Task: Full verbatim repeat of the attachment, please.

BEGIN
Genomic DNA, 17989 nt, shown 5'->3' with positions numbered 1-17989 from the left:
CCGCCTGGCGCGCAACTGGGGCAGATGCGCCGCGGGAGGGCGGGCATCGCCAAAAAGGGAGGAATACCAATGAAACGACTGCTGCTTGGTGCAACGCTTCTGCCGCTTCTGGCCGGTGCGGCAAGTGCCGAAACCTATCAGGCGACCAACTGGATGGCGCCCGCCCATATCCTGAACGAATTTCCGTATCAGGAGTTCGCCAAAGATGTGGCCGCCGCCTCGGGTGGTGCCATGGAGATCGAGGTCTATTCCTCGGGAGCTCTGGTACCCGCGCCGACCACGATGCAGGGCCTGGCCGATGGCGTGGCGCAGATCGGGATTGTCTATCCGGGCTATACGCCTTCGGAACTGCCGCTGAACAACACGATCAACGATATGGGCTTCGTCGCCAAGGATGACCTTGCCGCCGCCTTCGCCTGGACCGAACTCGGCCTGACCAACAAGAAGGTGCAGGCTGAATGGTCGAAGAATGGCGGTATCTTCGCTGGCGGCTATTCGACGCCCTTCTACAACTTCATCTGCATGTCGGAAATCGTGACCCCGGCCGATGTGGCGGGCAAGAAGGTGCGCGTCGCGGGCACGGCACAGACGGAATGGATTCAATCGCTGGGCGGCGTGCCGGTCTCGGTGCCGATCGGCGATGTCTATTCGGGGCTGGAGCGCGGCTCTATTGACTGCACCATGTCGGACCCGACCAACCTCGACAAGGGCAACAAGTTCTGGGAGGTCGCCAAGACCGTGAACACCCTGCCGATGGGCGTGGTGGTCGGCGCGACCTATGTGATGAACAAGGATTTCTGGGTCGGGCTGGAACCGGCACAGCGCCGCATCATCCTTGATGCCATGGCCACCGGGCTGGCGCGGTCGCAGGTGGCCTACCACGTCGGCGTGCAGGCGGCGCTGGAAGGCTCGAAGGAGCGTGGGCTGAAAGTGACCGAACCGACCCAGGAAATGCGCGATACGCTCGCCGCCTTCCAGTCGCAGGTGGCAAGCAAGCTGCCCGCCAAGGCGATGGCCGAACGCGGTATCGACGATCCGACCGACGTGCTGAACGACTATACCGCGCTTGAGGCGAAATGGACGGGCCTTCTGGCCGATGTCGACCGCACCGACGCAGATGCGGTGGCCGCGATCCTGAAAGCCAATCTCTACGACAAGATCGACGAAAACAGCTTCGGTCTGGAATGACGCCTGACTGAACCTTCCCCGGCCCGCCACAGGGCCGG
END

Genomic DNA, 17989 nt, shown 5'->3' with positions numbered 1-17989 from the left:
CCGCCTGGCGCGCAACTGGGGCAGATGCGCCGCGGGAGGGCGGGCATCGCCAAAAAGGGAGGAATACCAATGAAACGACTGCTGCTTGGTGCAACGCTTCTGCCGCTTCTGGCCGGTGCGGCAAGTGCCGAAACCTATCAGGCGACCAACTGGATGGCGCCCGCCCATATCCTGAACGAATTTCCGTATCAGGAGTTCGCCAAAGATGTGGCCGCCGCCTCGGGTGGTGCCATGGAGATCGAGGTCTATTCCTCGGGAGCTCTGGTACCCGCGCCGACCACGATGCAGGGCCTGGCCGATGGCGTGGCGCAGATCGGGATTGTCTATCCGGGCTATACGCCTTCGGAACTGCCGCTGAACAACACGATCAACGATATGGGCTTCGTCGCCAAGGATGACCTTGCCGCCGCCTTCGCCTGGACCGAACTCGGCCTGACCAACAAGAAGGTGCAGGCTGAATGGTCGAAGAATGGCGGTATCTTCGCTGGCGGCTATTCGACGCCCTTCTACAACTTCATCTGCATGTCGGAAATCGTGACCCCGGCCGATGTGGCGGGCAAGAAGGTGCGCGTCGCGGGCACGGCACAGACGGAATGGATTCAATCGCTGGGCGGCGTGCCGGTCTCGGTGCCGATCGGCGATGTCTATTCGGGGCTGGAGCGCGGCTCTATTGACTGCACCATGTCGGACCCGACCAACCTCGACAAGGGCAACAAGTTCTGGGAGGTCGCCAAGACCGTGAACACCCTGCCGATGGGCGTGGTGGTCGGCGCGACCTATGTGATGAACAAGGATTTCTGGGTCGGGCTGGAACCGGCACAGCGCCGCATCATCCTTGATGCCATGGCCACCGGGCTGGCGCGGTCGCAGGTGGCCTACCACGTCGGCGTGCAGGCGGCGCTGGAAGGCTCGAAGGAGCGTGGGCTGAAAGTGACCGAACCGACCCAGGAAATGCGCGATACGCTCGCCGCCTTCCAGTCGCAGGTGGCAAGCAAGCTGCCCGCCAAGGCGATGGCCGAACGCGGTATCGACGATCCGACCGACGTGCTGAACGACTATACCGCGCTTGAGGCGAAATGGACGGGCCTTCTGGCCGATGTCGACCGCACCGACGCAGATGCGGTGGCCGCGATCCTGAAAGCCAATCTCTACGACAAGATCGACGAAAACAGCTTCGGTCTGGAATGACGCCTGACTGAACCTTCCCCGGCCCGCCACAGGGCCGG